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How Trump's fraudulent business practices finally came back to bite him
The New York ruling that's big trouble for the Trump Organization, unpacked.
ALSO IN THIS EDITION: Aaron on the GOP’s impeachment hearing disaster. Scroll to the bottom to check it out.
By Lisa Needham
While we all wait for Trump’s criminal trials to start, let us enjoy the absolute hammering Trump and his sons just received in a civil lawsuit at the hands of the Honorable Arthur F. Engoron, a New York state court judge.
Engoron ruled that Trump’s continual habit of substantially inflating the value of his properties on his financial statements constituted fraud, and ordered that all of the certificates Trump had filed in New York be canceled. That means he can’t do business in New York — a significant blow for someone who still sees himself as a real estate and finance bigwheel.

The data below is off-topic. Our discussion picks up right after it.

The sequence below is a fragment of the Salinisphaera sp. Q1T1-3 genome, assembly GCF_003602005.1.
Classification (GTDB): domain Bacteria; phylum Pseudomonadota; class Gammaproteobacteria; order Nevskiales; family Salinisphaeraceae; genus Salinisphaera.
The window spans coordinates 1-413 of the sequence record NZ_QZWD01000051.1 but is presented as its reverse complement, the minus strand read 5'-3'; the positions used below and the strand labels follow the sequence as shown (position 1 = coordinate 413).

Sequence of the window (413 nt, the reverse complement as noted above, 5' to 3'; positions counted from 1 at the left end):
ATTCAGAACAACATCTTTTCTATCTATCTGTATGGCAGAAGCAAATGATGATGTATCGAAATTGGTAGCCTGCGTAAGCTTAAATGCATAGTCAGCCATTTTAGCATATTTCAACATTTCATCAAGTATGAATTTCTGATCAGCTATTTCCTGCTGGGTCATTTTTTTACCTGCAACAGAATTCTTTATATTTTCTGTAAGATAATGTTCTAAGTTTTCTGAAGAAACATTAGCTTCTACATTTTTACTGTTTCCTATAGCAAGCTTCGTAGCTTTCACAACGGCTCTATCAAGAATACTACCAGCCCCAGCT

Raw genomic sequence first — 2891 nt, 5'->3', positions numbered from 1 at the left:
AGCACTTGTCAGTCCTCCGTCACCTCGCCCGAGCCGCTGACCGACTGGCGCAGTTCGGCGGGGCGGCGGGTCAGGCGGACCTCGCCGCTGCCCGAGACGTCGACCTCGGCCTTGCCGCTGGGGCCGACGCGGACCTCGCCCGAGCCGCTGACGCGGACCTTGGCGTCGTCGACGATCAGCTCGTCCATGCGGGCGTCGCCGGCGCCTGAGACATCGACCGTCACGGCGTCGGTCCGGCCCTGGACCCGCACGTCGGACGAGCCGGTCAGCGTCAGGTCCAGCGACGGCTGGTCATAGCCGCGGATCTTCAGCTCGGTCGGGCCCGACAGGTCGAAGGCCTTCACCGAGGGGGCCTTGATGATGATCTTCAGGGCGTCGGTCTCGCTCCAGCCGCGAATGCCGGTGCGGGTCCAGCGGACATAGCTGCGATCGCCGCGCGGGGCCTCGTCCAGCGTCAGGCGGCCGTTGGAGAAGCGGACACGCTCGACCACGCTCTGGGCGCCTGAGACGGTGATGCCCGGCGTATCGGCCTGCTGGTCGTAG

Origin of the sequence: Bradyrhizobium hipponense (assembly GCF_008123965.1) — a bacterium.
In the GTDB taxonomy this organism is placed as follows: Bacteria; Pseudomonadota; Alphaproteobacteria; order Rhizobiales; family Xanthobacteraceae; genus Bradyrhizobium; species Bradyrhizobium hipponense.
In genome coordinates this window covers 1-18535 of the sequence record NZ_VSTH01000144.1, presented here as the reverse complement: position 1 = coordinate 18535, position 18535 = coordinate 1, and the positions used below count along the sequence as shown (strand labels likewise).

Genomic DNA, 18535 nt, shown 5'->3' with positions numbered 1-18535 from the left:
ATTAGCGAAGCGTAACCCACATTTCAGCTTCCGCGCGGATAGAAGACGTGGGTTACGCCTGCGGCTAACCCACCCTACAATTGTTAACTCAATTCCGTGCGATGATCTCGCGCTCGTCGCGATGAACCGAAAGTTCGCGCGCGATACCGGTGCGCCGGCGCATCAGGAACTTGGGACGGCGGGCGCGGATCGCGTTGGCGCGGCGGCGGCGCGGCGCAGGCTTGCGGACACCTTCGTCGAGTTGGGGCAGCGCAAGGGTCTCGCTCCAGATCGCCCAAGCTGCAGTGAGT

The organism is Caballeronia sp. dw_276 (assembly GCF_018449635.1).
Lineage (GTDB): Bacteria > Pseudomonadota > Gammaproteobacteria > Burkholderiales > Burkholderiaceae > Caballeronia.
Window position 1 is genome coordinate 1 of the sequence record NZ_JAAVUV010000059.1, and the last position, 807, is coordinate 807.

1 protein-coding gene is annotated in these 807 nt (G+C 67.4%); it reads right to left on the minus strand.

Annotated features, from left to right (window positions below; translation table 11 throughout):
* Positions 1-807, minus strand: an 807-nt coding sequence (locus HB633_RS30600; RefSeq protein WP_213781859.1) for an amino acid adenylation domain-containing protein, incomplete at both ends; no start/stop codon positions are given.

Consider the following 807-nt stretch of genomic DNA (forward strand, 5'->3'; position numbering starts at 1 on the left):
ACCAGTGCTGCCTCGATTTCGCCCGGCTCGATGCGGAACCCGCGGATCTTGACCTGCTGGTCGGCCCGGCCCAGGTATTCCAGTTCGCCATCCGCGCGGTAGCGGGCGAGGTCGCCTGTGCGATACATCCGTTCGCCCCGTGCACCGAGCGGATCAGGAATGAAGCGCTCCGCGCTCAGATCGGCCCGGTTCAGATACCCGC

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Just as it’s hard to keep track of the felony charges Trump faces — he’s up to 91 now — the former president is also staring down so many civil lawsuits that you can be forgiven if your first question was, “Wait, which case is this now?” This would be the lawsuit brought by New York Attorney General Letitia James against Trump, Donald Trump Jr., Eric Trump, former Trump Organization CFO Allen Weisselberg (who already went to jail over his role in the criminal tax fraud case against the Trump Organization), current Trump Organization controller Jeffrey McConney (who testified before the grand jury earlier this year in Trump’s criminal hush money case), the Trump Organization itself, and various other Trump entities — quite the lineup. (Ivanka wasn’t part of the Trump Organization during a relevant point in the litigation, so she’s not a defendant here.)